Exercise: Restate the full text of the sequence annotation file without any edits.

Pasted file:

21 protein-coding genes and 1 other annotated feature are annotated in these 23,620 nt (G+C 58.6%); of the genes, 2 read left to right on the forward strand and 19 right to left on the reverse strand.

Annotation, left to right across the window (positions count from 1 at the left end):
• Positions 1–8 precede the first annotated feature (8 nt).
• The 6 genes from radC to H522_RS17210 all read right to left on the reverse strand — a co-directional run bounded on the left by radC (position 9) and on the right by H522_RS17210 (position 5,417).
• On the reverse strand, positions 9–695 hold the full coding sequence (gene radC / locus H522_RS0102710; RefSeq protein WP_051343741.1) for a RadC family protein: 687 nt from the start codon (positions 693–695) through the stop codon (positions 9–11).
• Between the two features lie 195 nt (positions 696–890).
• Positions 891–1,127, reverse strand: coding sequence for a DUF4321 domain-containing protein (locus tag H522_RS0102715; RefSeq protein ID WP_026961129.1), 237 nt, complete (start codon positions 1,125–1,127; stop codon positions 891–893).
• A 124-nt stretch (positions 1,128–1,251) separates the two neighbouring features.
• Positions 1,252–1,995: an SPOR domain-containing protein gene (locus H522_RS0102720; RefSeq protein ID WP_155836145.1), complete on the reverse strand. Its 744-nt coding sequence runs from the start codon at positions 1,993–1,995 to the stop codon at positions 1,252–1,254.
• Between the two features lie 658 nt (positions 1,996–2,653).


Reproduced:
21 protein-coding genes and 1 other annotated feature are annotated in these 23,620 nt (G+C 58.6%); of the genes, 2 read left to right on the forward strand and 19 right to left on the reverse strand.

Annotation, left to right across the window (positions count from 1 at the left end):
• Positions 1–8 precede the first annotated feature (8 nt).
• The 6 genes from radC to H522_RS17210 all read right to left on the reverse strand — a co-directional run bounded on the left by radC (position 9) and on the right by H522_RS17210 (position 5,417).
• On the reverse strand, positions 9–695 hold the full coding sequence (gene radC / locus H522_RS0102710; RefSeq protein WP_051343741.1) for a RadC family protein: 687 nt from the start codon (positions 693–695) through the stop codon (positions 9–11).
• Between the two features lie 195 nt (positions 696–890).
• Positions 891–1,127, reverse strand: coding sequence for a DUF4321 domain-containing protein (locus tag H522_RS0102715; RefSeq protein ID WP_026961129.1), 237 nt, complete (start codon positions 1,125–1,127; stop codon positions 891–893).
• A 124-nt stretch (positions 1,128–1,251) separates the two neighbouring features.
• Positions 1,252–1,995: an SPOR domain-containing protein gene (locus H522_RS0102720; RefSeq protein ID WP_155836145.1), complete on the reverse strand. Its 744-nt coding sequence runs from the start codon at positions 1,993–1,995 to the stop codon at positions 1,252–1,254.
• Between the two features lie 658 nt (positions 1,996–2,653).